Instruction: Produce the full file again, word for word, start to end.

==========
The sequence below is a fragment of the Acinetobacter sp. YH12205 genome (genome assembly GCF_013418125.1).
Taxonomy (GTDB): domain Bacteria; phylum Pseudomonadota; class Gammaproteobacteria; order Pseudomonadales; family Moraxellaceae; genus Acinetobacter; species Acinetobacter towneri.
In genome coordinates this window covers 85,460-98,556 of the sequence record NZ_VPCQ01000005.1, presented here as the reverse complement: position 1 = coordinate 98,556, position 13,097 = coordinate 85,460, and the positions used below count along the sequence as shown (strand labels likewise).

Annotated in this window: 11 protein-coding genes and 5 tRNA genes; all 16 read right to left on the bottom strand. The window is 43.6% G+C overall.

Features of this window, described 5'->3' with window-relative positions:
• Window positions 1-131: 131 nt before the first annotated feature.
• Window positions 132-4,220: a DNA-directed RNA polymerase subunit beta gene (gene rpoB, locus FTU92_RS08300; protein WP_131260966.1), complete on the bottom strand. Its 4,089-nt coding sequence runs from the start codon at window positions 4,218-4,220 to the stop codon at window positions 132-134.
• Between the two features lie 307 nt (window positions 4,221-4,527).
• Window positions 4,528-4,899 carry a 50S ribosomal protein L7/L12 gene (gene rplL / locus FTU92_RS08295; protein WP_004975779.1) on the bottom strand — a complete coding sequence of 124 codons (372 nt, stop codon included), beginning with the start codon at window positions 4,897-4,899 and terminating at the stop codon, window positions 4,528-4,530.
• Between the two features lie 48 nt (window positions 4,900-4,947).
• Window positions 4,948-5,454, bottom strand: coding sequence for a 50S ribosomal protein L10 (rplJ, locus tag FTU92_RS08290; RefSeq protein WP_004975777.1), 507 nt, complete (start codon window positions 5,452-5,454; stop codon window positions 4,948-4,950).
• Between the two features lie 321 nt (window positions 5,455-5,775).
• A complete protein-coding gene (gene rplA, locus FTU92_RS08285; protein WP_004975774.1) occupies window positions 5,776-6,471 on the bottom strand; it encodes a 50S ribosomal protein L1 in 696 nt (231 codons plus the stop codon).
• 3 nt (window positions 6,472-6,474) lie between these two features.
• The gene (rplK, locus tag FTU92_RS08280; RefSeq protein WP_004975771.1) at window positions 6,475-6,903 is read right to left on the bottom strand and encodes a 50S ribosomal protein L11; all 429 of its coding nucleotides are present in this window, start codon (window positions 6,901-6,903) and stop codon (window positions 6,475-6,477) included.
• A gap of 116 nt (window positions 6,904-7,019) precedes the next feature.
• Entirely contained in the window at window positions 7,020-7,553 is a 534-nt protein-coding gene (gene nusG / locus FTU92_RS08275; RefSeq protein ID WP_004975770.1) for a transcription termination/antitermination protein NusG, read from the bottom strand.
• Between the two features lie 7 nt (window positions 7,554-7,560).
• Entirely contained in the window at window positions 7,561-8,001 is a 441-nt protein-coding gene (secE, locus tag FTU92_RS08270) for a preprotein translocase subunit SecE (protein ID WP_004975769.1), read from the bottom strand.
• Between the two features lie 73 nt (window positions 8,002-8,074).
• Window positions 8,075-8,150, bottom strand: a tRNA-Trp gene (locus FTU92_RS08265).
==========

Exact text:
The sequence below is a fragment of the Acinetobacter sp. YH12205 genome (genome assembly GCF_013418125.1).
Taxonomy (GTDB): domain Bacteria; phylum Pseudomonadota; class Gammaproteobacteria; order Pseudomonadales; family Moraxellaceae; genus Acinetobacter; species Acinetobacter towneri.
In genome coordinates this window covers 85,460-98,556 of the sequence record NZ_VPCQ01000005.1, presented here as the reverse complement: position 1 = coordinate 98,556, position 13,097 = coordinate 85,460, and the positions used below count along the sequence as shown (strand labels likewise).

Annotated in this window: 11 protein-coding genes and 5 tRNA genes; all 16 read right to left on the bottom strand. The window is 43.6% G+C overall.

Features of this window, described 5'->3' with window-relative positions:
• Window positions 1-131: 131 nt before the first annotated feature.
• Window positions 132-4,220: a DNA-directed RNA polymerase subunit beta gene (gene rpoB, locus FTU92_RS08300; protein WP_131260966.1), complete on the bottom strand. Its 4,089-nt coding sequence runs from the start codon at window positions 4,218-4,220 to the stop codon at window positions 132-134.
• Between the two features lie 307 nt (window positions 4,221-4,527).
• Window positions 4,528-4,899 carry a 50S ribosomal protein L7/L12 gene (gene rplL / locus FTU92_RS08295; protein WP_004975779.1) on the bottom strand — a complete coding sequence of 124 codons (372 nt, stop codon included), beginning with the start codon at window positions 4,897-4,899 and terminating at the stop codon, window positions 4,528-4,530.
• Between the two features lie 48 nt (window positions 4,900-4,947).
• Window positions 4,948-5,454, bottom strand: coding sequence for a 50S ribosomal protein L10 (rplJ, locus tag FTU92_RS08290; RefSeq protein WP_004975777.1), 507 nt, complete (start codon window positions 5,452-5,454; stop codon window positions 4,948-4,950).
• Between the two features lie 321 nt (window positions 5,455-5,775).
• A complete protein-coding gene (gene rplA, locus FTU92_RS08285; protein WP_004975774.1) occupies window positions 5,776-6,471 on the bottom strand; it encodes a 50S ribosomal protein L1 in 696 nt (231 codons plus the stop codon).
• 3 nt (window positions 6,472-6,474) lie between these two features.
• The gene (rplK, locus tag FTU92_RS08280; RefSeq protein WP_004975771.1) at window positions 6,475-6,903 is read right to left on the bottom strand and encodes a 50S ribosomal protein L11; all 429 of its coding nucleotides are present in this window, start codon (window positions 6,901-6,903) and stop codon (window positions 6,475-6,477) included.
• A gap of 116 nt (window positions 6,904-7,019) precedes the next feature.
• Entirely contained in the window at window positions 7,020-7,553 is a 534-nt protein-coding gene (gene nusG / locus FTU92_RS08275; RefSeq protein ID WP_004975770.1) for a transcription termination/antitermination protein NusG, read from the bottom strand.
• Between the two features lie 7 nt (window positions 7,554-7,560).
• Entirely contained in the window at window positions 7,561-8,001 is a 441-nt protein-coding gene (secE, locus tag FTU92_RS08270) for a preprotein translocase subunit SecE (protein ID WP_004975769.1), read from the bottom strand.
• Between the two features lie 73 nt (window positions 8,002-8,074).
• Window positions 8,075-8,150, bottom strand: a tRNA-Trp gene (locus FTU92_RS08265).